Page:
Subscribe About Us Advertise Newsstands Contact Us Jobs
 
  < home< inside this month< online feature archive
 
   
 

Public sculptures: the art of the city

Prominent pieces provide downtown identity and inspiration.

By Joseph Antenucci Becherer
Photography by Michael Buck

This column traditionally looks at single works of art in order to understand and appreciate their inherent significance. But this month provides a look at the past and dreams about the future.

Over the last several years, many of the most prominent sculptures in downtown Grand Rapids have been featured. However, the opportunity to consider them collectively is rewarding and inspiring. Hopefully, it establishes a course to spend a wonderful day experiencing the urban center in a meaningful, artful way.

Alexander Calder’s stabile “La Grande Vitesse” (1969), pictured at above, is the cornerstone of this community’s artistic patrimony. Translated as “the great swiftness,” the sculpture honors the Grand River and has fittingly become the city’s identifying symbol. New York has “Lady Liberty” and St. Louis the colossal arch, but truth be told, Calder and this sculpture are held in much higher regard by the international art world. Both the artist and the sculpture are regularly featured in books on art history.

La Grande Vitesse’s importance, however, must be experienced to be appreciated. Walk around the plaza. Look at the relationship of this object in its space. Note the carefully planned interaction between the sculpture and the neighboring city and county buildings. Let your eyes cascade along the contours. Now walk under the sculpture. Take in the color, space and grandeur of the scale. For an additional treat, venture over to the Grand Rapids Art Museum and stand beneath Calder’s graceful “Red Rudder.” Think about the bond these two sculptures share, as well as their dramatic differences.

A dynamic counterpoint to Calder is Mark di Suvero’s “Motu Viget” (1977). Located just northwest of “La Grande Vitesse” behind the Gerald R. Ford Federal Building, it has become the beloved talisman of the annual Festival of the Arts. The sculptor is one of America’s greatest living artists and he has strong ties to Grand Rapids going back to the early 1970s when he was featured in the landmark exhibition “Sculpture off the Pedestal.” The title “Motu Viget” comes from the city’s motto: “strength through activity.” In this work, di Suvero transforms — but does not disguise — industrial materials. The sculpture’s energy comes from its pyramidal design, which places before us bold diagonals and a large tire gondola, beckoning us to swing and experience a work of art in dimensions that most artists would have never contemplated. To appreciate and understand di Suvero more thoroughly, stop by Frederik Meijer Gardens & Sculpture Park to see his works sited across the grounds.

For a very different experience, walk over to “Ecliptic” (2001) by Maya Lin at Rosa Parks Circle. Designed and built in celebration of the millennium, this is not a sculpture in the traditional sense, but sculpture with multiple elements that need to be experienced in order to be understood. While Calder allows one to move around and perhaps walk through his work and di Suvero adds the novel opportunity to physically swing or glide through space and time within his sculpture, Lin has subtly defined a place.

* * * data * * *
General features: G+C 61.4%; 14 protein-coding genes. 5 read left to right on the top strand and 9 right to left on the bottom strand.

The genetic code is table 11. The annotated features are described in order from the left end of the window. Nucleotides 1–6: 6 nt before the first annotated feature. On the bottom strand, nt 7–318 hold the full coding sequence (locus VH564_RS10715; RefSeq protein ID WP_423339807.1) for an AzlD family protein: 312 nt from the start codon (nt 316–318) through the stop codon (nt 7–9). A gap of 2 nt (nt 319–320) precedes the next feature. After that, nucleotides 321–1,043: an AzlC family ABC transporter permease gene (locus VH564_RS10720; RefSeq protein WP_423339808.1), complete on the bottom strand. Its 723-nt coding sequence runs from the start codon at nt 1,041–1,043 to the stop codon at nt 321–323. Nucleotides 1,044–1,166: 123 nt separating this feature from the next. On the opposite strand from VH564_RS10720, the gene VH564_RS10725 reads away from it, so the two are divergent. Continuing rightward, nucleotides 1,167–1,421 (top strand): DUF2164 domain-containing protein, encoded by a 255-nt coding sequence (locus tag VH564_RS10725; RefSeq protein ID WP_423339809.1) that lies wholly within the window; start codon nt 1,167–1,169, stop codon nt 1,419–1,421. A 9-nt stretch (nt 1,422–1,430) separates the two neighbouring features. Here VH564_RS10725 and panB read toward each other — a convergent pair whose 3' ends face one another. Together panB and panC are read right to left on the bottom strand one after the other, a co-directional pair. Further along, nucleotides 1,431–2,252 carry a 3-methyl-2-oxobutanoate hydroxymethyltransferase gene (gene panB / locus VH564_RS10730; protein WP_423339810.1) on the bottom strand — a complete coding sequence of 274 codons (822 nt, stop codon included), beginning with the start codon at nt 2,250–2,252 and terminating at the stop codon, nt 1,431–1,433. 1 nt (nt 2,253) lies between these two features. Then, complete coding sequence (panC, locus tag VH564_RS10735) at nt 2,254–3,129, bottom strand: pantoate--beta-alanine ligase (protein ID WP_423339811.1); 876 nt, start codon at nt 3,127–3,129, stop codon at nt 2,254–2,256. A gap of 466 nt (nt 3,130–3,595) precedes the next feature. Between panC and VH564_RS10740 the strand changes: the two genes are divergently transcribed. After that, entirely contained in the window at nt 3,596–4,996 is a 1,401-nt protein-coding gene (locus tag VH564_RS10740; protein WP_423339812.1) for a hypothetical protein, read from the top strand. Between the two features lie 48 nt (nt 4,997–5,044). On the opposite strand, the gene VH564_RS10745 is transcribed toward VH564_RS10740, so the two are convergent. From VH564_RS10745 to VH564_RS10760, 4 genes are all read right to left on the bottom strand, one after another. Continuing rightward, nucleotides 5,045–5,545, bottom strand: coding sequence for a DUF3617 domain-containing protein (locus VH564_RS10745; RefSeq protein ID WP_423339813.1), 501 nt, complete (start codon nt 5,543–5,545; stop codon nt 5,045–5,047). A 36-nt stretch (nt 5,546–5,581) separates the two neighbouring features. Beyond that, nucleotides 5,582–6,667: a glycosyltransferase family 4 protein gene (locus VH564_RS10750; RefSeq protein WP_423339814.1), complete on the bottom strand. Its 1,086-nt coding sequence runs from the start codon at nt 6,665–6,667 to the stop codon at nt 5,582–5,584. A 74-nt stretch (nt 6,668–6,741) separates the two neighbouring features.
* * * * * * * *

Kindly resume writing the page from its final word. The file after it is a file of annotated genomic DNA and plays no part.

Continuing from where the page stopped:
The theme is the community’s connection to the river: Water is represented in liquid, vapor and (in winter) frozen forms. The liquid and the vapor are connected to two granite pools that skirt the large central plaza, which can be transformed into an elegant ice rink. “Ecliptic” is not about a single element or even the convergence of multiple elements, as in either the Calder or di Suvero examples, but about the thoughtful integration of elements across a large urban space. However, like the other masters, Lin references this community in her creation.

In a little more than three decades, these three works attest to significant developments in contemporary art history. What about the future? When you are moving in or around downtown Grand Rapids, imagine the possibilities for future works of public art (paintings, mosaics, sculptures) of the international caliber of Calder, di Suvero and Lin. What incredible and immeasurable vitality this would bring to the reputation of this city and its viability as a must-experience community. If each major building project realized in recent years integrated a significant work of public art — or better yet, if each of the major building projects underway or on the table were to make such a commitment — Grand Rapids would be poised to outshine most American cities.

Is it possible? This is a “can-do” city. Look at it this way: When Alexander Calder came to Grand Rapids in 1969, there was no Amway Grand Plaza, Van Andel Institute, Van Andel Arena, Urban Institute for Contemporary Arts, Frederik Meijer Gardens & Sculpture Park, public library expansion, Gerald R. Ford Museum, nor any cultural or educational facilities on the western bank of the Grand River. Nor were there downtown condos, a large selection of fabulous restaurants, or a new art museum and new hotels in the offing.

A significant work of public art for every major new building project from this point forward would be an investment in tradition and the future. Now that would be something to write about.

GR Magazine contributing editor Joseph Becherer, Ph.D., writes the monthly “Art Appreciation” column and is a professor at Aquinas College and curator of sculpture at Frederik Meijer Gardens & Sculpture Park. GR

 

   
  ^ back to top
   
   
 
Article
Archive
Grand Rapids
City Guide
Grand Rapids
Restaurant Guide
Michigan
Golf Magazine
Grand Rapids
Home & Design
Design
Home 2005